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The one thing we can’t seem to lose is our own sense of self

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I keep looking for the edge of the earth but someone with a selfie-stick always gets there first.

From the top of Mt. Hallasan, in the absence of cloud cover, I should see the East China Sea. Instead I watch hikers mugging over the volcanic crater with slender robotic sticks, self-documenting Internet automata.

Traveling through Quadra Island along Canada’s West Coast, my heart falls because clear-cuts and mansions interrupt the forest. The remote bays clogged with in-land restaurants and anchored yachts.

By seeking the wild in the world I’m also seeking the wild in me – but it is getting harder.

Not only do smart phones route our every step, timestamping and broadcasting our movements, they ensure that our brains’ habitual wiring stays stuck in self-consciousness – pinging us and our online image, churning insight and wonder through instant gratification.

The one thing we can’t seem to lose is our own sense of self.

It’s doubtful you could disappear for half an hour – much less half a day – without an anxious urge to check in as digital detritus piles up.

Forays into the unknown are increasingly fleeting, desperate and dangerous. Bloody uprisings trade-in secular tyrants for religious oppressors. Communities of resistance splinter despite the hashtags.

Festivals accelerate the carnivalesque with hallucinatory techgnosis. We fly headlong from old ruts, tripping over fresh trenches in the terra-incognito of altered states amid drone vibrations.

In a virtual thrall, we don’t see the long spiral of a hawk riding the thermals, or note the migratory geometry of geese in flight. Deep-sea creatures die off without ceremony, their loss as unsounded as the depths of our unconscious. We follow millions of distractions like schools of flitting fish but our thoughts reach the surface of cognition belly up.

Hemmingway’s lost generation sat around bars and cafes in Paris. They drank to an absence of moral signposts. They learned to write in the spiritual shadow of the machine gun: the industrial age’s first great horror, with the power to level superstructures of meaning. These ex-pat artists toasted the still-smoking ruins of the first Great War and found a culture of artistic potency through hungry wanderings down the long avenues.

The present generation is similarly leveled by new technologies but too sated with information and image to germinate creative breakthroughs.

“Hunger is good discipline and you learn from it,’ Hemmingway writes in A Moveable Feast, “I’m so far ahead of them now that I can’t afford to eat regularly.’

Bookstores and blogs are clogged with authors selling the path to success. Look at me, their recursive logic goes, I became rich selling the fantasy of fulfillment — and so can you. The snake oil of self-improvement is sold in a plaza full of husks. Welcome to the supermarket of the sixth extinction.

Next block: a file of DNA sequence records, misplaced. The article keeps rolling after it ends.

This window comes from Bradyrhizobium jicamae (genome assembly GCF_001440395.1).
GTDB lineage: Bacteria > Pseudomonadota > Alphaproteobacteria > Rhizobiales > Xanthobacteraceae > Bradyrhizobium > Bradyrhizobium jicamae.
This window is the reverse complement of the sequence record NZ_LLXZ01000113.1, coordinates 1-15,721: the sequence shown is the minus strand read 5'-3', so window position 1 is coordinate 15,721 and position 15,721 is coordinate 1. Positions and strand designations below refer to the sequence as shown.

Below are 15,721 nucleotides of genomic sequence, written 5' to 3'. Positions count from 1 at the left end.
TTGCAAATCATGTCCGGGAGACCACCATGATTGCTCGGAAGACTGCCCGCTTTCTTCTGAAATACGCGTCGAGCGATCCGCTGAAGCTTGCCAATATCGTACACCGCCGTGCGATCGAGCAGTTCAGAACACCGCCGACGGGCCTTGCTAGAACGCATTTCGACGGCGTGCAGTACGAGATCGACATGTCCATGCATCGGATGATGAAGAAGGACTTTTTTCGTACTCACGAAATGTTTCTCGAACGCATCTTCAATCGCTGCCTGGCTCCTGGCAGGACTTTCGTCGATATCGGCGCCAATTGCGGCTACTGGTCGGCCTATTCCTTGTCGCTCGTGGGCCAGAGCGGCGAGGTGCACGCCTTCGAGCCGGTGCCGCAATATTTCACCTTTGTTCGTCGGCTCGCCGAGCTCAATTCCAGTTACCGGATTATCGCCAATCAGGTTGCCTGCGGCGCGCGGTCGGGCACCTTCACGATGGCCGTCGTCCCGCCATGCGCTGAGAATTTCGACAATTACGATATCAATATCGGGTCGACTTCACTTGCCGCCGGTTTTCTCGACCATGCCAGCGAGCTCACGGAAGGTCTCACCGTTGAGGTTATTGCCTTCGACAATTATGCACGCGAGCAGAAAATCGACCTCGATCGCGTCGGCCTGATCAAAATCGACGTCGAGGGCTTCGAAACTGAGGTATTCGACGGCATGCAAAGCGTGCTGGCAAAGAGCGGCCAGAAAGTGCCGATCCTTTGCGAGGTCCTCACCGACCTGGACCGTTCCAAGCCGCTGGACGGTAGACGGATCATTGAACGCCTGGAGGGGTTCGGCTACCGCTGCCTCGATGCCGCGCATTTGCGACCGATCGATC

In Peter Matthiessen’s zen classic The Snow Leopard, he never finds the elusive beast he seeks in the Himalayas. Instead he feels awe with the knowledge of the animal’s existence. He discovers solace in mountains dotted with prayer flags and temples. When he finds the leopard’s paw prints in the snow, they resonate like a koan about absence, nourishing the deep mind while the grasping brain starves.

David Foster Wallace likened individual consciousness to a map. The metaphor is apt, evoking our dense and connected neuropaths. It is also a post-modern symbol for the soul – being as a map and trailhead for where we go and what we think.

A generation raised by helicopter parents is ill equipped to master the algorithms that control daily life. Wallace warns against the desire to premeditate every experience in Infinite Jest:

“Almost nothing important that ever happens to you happens because you engineer it. Destiny has no beeper; destiny always leans trenchcoated out of an alley with some sort of ‘psst’ that you usually can’t even hear because you’re in such a rush to or from something important you’ve tried to engineer.’

Another master of leaving the map, novelist Haruki Murakami, writes about the necessity of going there in Kafka on the Shore. There are sights and sounds at the top of mountains and at the bottom of our minds, sights and sounds a camera-phone can’t record.

“Even if you go to the ends of the earth, you won’t be able to escape it. Still, you have to go there—to the edge of the world. There’s something you can’t do unless you get there… Beyond the edge of the world there’s a space where emptiness and substance neatly overlap, where past and future form a continuous, endless loop. And hovering about there are signs no one has ever read, chords no one has ever heard.’

— Andrew Mills is Adbusters Editor-at-Large, currently in South Korea.

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